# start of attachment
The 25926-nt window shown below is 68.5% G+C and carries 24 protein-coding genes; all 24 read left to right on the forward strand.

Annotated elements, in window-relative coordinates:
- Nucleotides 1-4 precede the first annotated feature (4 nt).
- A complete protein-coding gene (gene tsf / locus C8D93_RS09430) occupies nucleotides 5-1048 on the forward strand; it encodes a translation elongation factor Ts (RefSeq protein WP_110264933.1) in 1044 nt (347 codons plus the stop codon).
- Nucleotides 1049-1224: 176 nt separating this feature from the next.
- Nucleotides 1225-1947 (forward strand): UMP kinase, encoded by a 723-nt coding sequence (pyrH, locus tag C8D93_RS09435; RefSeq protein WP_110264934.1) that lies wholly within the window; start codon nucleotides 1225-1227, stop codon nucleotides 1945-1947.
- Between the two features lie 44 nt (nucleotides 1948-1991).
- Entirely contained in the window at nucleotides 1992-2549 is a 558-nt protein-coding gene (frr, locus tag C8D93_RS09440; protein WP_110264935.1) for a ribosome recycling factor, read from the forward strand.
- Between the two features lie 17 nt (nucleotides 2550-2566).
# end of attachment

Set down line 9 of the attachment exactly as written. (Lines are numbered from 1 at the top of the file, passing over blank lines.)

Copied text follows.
- Between the two features lie 17 nt (nucleotides 2550-2566).